Passivent | Natural ventilation: a sound investment for schools

Passivent | Natural ventilation: a sound investment for schools

The benefits of natural ventilation in educational settings are widely recognised and yet putting the theory into practice continues to be a challenge for many local authorities. Huw Poppy from leading ventilation solutions manufacturer Passivent discusses how early engagement can help specifiers adopt a natural ventilation strategy that will reduce long-term costs and provide an immediate boost to health and wellbeing.

The importance of natural ventilation within a school environment cannot be underestimated. The recent pandemic has brought many of the health benefits into sharper focus but the need to balance effective ventilation with other key issues such as thermal comfort, energy efficiency and acoustics, has also highlighted the fact that greater attention needs to be given to the choice of ventilation strategy at the initial design stage of a project.

Achieving compliance
There is an abundance of information, guidance and regulations relating to ventilation within schools and this can often be hard to navigate. The most specific requirements are those outlined in Building Bulletin 101 “Guidelines on ventilation, thermal comfort and indoor air quality in schools” and Building Bulletin 93 “Acoustic design of schools — performance standards”.

The choice of ventilation system must also meet the newly updated Building Regulations, from new stricter targets on ventilation in Part F, conservation of energy as outlined in Part L and the acoustic requirements set out in Part E. The difficulty of choosing a compliant ventilation system and strategies is compounded by the practical consideration of budgets, from the initial outlay to ongoing operational and maintenance costs.

Inside a classroom at Sunningdale School. Image ©Matthew Nichol Photography

The natural solution
Natural ventilation is not only a compliant choice, but it can be the most cost-effective. Put simply, natural ventilation is the method of ventilating an internal space without the requirement of fans. Such systems are reliant on natural forces including external-to-internal temperature difference, wind pressure and buoyancy — essentially the force that makes warm air rise. This means that natural ventilation is cheaper to run, easier to maintain and is silent in operation.

However, these benefits can only be brought to fruition if natural ventilation is considered at the earliest design stage. This is because every school building is different and will have individual requirements. For example, whereas large sports hall and atriums lend themselves to a displacement ventilation strategy, ICT suites will be at a greater risk of overheating and different ventilation rates will be needed for science laboratories.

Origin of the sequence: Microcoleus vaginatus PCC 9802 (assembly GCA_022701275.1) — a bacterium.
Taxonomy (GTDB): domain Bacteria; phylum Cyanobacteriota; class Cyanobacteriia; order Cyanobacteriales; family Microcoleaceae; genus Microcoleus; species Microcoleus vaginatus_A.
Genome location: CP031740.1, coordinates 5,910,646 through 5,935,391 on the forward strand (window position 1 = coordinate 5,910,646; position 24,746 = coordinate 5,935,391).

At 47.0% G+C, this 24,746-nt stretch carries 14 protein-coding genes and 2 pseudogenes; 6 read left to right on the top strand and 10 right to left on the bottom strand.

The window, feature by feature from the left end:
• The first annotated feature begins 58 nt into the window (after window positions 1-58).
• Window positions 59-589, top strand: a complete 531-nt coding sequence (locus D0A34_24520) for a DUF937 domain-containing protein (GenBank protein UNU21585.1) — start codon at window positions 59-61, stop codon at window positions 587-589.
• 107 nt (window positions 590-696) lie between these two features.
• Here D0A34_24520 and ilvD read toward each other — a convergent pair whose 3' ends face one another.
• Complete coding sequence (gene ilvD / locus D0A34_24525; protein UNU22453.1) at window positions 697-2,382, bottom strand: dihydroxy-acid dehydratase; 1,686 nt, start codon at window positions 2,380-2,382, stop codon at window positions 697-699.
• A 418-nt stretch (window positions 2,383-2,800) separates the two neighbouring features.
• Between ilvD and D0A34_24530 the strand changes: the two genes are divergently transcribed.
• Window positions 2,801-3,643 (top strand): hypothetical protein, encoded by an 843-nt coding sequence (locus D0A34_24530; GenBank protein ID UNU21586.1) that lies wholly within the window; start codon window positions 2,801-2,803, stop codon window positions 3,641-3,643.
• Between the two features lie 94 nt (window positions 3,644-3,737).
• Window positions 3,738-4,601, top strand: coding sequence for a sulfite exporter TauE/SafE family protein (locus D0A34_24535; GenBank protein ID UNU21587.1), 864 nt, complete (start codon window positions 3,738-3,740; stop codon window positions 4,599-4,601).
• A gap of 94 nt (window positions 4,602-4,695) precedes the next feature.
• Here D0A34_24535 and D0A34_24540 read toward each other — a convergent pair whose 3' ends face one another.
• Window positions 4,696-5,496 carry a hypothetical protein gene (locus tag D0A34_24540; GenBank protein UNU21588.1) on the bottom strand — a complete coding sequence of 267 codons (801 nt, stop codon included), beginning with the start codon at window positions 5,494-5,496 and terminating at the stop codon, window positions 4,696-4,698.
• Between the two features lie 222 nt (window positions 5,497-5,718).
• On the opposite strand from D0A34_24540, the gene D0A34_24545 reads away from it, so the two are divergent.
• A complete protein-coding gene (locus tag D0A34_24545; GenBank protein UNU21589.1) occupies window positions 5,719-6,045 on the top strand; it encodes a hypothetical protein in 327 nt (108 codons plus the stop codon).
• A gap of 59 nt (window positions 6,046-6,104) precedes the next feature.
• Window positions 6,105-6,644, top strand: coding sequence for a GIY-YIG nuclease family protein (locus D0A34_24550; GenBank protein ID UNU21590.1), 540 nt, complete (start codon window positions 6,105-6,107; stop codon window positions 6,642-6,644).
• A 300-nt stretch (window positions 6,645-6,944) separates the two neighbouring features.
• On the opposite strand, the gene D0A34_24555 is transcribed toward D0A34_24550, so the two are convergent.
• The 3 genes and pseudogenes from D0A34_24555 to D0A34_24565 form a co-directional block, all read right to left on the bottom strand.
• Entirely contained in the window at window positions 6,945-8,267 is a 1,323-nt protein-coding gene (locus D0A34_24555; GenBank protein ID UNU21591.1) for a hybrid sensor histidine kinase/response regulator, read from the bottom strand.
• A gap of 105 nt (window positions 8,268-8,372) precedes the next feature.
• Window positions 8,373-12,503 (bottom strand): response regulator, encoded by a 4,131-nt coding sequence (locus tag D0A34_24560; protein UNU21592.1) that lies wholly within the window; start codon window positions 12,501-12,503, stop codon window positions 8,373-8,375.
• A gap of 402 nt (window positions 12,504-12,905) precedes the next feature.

Through early engagement with the supply chain, natural ventilation can be considered and if appropriate, ‘designed in’ to as many areas as possible to allow for cross flow of air, stacks and general planning of air paths and circulation throughout the building.

Passivent’s Airscoop Terminals were installed at
Sunningdale School. Image ©Matthew Nichol Photography

Putting natural ventilation into practice — Sunningdale School, Sunderland
A recently completed project by Passivent is a great example of natural ventilation in action and illustrates the benefits of adopting this strategy at the earliest possible stage. Passivent worked closely with the design team at Sunderland City Council to create a natural ventilation strategy for the new Sunningdale School in Sunderland that was tailored for the SEND environment with the whole building in mind.

Passivent’s proposal was for a ventilation strategy that would not only provide effective cross ventilation in the classrooms but would also reduce noise pollution during operation — a critical consideration for a SEND environment. By utilising natural ventilation, the school will also benefit from reduced energy usage without the need for mechanical fans.

Passivent’s thermal acoustic window Aircool units were installed vertically in each classroom. Image ©Matthew Nichol Photography

Two of Passivent’s thermal acoustic window Aircool units were installed vertically in each classroom for the fresh air intake. These units allow the incoming air to be warmed via heater coils, with acoustic baffles helping to minimise noise. The used air is then exhausted at the back of the classroom at a slightly higher level through the two standard window Aircool units installed horizontally.

Passivent’s Litevent Airstract rooflight/ventilators were also specified and installed along the school’s corridors, with the roof lights providing a great source of natural daylight and the Airstract terminal function in this combined unit providing controllable natural ventilation. Passivent’s Litevent system reduces the need for artificial lighting thereby reducing further energy consumption.

Installed in both the dining and main hall are multiple Airscoop roof ventilation terminals which ventilate the large open spaces, providing fresh air whilst displacing any stale used air. Passivent’s iC8000 Controller controls the entire ventilation system, which is split into 21 zones. The controls modulate the natural ventilation system and monitor carbon dioxide levels as well as internal and external temperatures to always ensure an optimal learning environment.

Through early engagement with ventilation specialists, natural ventilation strategies can have a much bigger part to play in the creation of new schools across the UK. As the Government’s ambitious school rebuilding programme continues apace, now is the time to take a fresh approach.

Header image: Aerial view of Sunningdale School Sunderland. Image ©Matthew Nichol Photography

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